The legend, as told by Bub
Ever since I can remember, Mutha had a real knack for cookin’. She could tell if something needed something just by looking at it. Her taste for food was unbelievable and good gosh could she cook up a meal. That is, until the day of the accident.
You see, we was getting ready for a big shindig. Lots of folks was comin’ round to visit and eat some of Mutha’s wicked good food. Up here in DownEast Maine, her kitchen skills was almost legendary, even unbelievable to some. But, it was all true. Right up until just before the big event started. Makes me want to weep just thinkin’ bout it.
She was fixin’ up some real fine, what you city folks call a pallet of flavors. We was havin’ a real food fest with smoked ribs and brisket, lobstah and some traditional fried dough for dessert. I should mention that Mutha was always a grazer. Yup, she wouldn’t hardly ever sit down for a meal. More ‘n likely, she’d pick here and there all day long.
As she’s cookin’ she’s tastin’ and as such, we come to the fried dough. Just as she is about to reach for a gonkin’ hunk a dough, an air bubble pops and sends hot oil shootin’ up her nose and mouth. It was quite the sight.
Anyhow, after the screamin’ died down a bit, we’s taken her to the clinic. Where upon the doc looks up her snoot and down her throat. He says to her that she’ll live, but there might be effects on the side. He had no good idea how right he was.
Seems that from the day she healed till right up and until this very second, Mutha can’t smell a skunk if it was settin’ up housekeepin’ in her nose. And for taste, she couldn’t tell the difference between coffee and a cod fish.
It seems as if all her days in the kitchen was done.
But, I guess I didn’t know her as well as I thought. She was a tinkerin’ round the spices for what seemed like days. And all at once, as if a Christmas miracle happened, she come outta the kitchen with a drumstick in one hand and a rib in the other. She had some kind of ring around her mouth that was hard to see cause she was smilin’ so big.
She comes on over to me and hands me the rib and before I could ask what’s up, she pushes that piece of meat in my mouth. Just as it hit my lips, my tongue commences to tinglin’ and she bites a big hunk of chicken off the bone and said somethin’ I couldn’t understand. Even before the tragedy, Mutha talked with a mouth full and I usually just nodded. But this time I really did understand!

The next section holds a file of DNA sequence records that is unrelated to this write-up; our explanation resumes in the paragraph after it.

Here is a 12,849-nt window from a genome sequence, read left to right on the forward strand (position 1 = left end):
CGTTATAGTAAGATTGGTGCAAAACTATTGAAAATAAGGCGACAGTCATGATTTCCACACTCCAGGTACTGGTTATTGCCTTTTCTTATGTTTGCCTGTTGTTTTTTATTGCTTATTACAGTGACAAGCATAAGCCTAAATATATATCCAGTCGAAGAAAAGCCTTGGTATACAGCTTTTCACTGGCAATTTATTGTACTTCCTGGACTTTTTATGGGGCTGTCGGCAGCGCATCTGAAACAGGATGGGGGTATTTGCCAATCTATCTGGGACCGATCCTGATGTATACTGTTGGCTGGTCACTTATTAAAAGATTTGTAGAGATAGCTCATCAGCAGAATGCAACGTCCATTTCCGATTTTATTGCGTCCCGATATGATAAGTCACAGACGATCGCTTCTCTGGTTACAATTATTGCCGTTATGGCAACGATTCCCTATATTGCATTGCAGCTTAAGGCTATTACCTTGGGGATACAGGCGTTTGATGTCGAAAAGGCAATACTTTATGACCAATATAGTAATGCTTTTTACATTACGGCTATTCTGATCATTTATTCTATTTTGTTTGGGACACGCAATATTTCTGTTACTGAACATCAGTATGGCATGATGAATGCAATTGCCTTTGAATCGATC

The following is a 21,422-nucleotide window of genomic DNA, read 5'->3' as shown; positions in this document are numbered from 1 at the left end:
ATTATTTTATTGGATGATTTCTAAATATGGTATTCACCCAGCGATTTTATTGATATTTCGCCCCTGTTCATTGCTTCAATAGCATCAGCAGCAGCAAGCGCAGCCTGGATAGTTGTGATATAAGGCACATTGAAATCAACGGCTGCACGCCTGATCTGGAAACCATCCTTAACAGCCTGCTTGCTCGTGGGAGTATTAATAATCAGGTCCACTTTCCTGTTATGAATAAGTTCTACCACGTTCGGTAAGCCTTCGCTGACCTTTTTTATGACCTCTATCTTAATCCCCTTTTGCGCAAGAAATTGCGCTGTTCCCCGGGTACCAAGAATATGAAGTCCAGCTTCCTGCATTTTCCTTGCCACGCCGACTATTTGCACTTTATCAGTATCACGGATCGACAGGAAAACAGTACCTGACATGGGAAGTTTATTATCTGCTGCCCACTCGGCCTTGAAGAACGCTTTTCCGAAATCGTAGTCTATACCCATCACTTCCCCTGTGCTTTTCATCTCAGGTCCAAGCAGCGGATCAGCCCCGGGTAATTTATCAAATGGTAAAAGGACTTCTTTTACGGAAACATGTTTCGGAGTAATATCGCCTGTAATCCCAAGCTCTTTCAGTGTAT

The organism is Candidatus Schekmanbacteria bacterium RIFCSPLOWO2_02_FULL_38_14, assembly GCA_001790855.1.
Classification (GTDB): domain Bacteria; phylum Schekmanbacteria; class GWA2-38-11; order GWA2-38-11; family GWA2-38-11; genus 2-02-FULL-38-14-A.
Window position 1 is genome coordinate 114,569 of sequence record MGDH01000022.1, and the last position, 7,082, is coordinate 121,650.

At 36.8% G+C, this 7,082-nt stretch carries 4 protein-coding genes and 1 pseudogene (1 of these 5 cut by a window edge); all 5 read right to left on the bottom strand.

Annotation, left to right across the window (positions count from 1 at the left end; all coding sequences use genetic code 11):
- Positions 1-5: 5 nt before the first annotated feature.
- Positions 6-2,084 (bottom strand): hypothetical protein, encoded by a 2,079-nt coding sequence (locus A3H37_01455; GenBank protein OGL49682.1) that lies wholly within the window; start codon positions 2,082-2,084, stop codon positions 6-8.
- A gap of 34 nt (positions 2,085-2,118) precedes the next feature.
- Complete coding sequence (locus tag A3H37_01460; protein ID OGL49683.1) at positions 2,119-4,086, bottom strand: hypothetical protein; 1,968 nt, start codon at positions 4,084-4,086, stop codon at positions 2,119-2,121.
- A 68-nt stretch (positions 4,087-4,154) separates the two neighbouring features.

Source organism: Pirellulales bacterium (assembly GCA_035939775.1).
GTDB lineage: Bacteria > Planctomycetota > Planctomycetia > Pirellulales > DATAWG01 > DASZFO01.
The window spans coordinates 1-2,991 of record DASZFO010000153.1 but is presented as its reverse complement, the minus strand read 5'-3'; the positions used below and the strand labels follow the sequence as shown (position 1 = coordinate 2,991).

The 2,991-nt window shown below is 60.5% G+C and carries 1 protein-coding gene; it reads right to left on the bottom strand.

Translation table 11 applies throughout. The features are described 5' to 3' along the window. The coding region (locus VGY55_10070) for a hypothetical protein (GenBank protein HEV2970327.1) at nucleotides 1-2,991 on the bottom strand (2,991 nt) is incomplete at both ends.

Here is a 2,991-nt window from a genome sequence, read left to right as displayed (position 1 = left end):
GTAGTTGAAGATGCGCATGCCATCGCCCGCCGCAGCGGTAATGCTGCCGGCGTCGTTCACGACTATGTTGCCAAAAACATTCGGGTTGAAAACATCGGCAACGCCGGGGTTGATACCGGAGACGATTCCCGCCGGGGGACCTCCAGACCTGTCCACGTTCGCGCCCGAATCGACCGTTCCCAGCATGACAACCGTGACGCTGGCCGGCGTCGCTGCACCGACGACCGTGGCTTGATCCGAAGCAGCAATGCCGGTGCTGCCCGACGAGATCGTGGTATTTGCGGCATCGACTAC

The special blend of spices not only makes for awesome meat, it’s so powerful that even Mutha can taste it. However, she still can’t smell worth a lick. All of a sudden, it hit me like a runaway lobstah trap. We can’t keep this discovery a secret. So, now you see why we had to start makin’ a dry rub for BBQ right here in Wintah Habah, Maine. Bub ‘n Mutha’s DownEast Dinnah Dust is born.
Friends have been using it at cookouts, with grills, smokers and on everything from BBQ ribs to pulled pork.
And now you know.
I was born right here in Winter Harbor back when it had a Naval base that my father was stationed at. After his discharge, I moved with my parents to the NYC area and was raised there. I too served in the Navy and after I got out, worked mostly in the auto industry. First in sales and later as a trainer. But I always wondered what life would have been like in Winter Harbor. However, work and opportunities took me in different directions.
After one of those opportunities took me to live in the Carolinas for a few years, I became totally enamored with barbecue. I ate it, traveled to find it, learned the key differences and ultimately began cooking that way. I even began experimenting with different spices for rubs.
As luck would have it, I had the chance to return to Maine and I actually purchased the house my father lived in till he passed away. The town had all the trappings of Maine tourist attractions, but the rest of the year, it was very quiet. I also noted that many young people were moving away for better opportunities at the same time local Veterans were looking for reasons to stay.
“Do what you love…”
What if I could combine a love of barbecue with a Maine attitude, grow a company that hired young veterans and helped keep Winter Harbor vibrant year-round? I would need to make a rub that had Maine flavors and could be used indoors when weather was harsh. It had to be more than just a dry rub. Mainers like to have things with multiple uses. That’s the tradition and the common sense that makes everyone so resilient.
Blending standard rub spices with real Maine ingredients like organic blueberry powder, maple crystals and even Raye’s Mustard (the oldest mustard company in America) helped create our original DownEast Dinnah (pronounced dinn – uh) Dust. Later, we added honey crystals and chipotle to the mustard and blueberry and created our “Honey ‘n HEAT” flavor. And I loved every minute spent creating, mixing, bottling and sharing.
Now, we’re looking to grow so I can hire talented Veterans from the area so they can earn a quality living, get training and keep their families right here. If you’d like a real taste of Maine, give us a try and I promise not to disappoint you. And for every month that you spread the word and help us sell just 10,000 bottles, we can hire one Veteran full-time.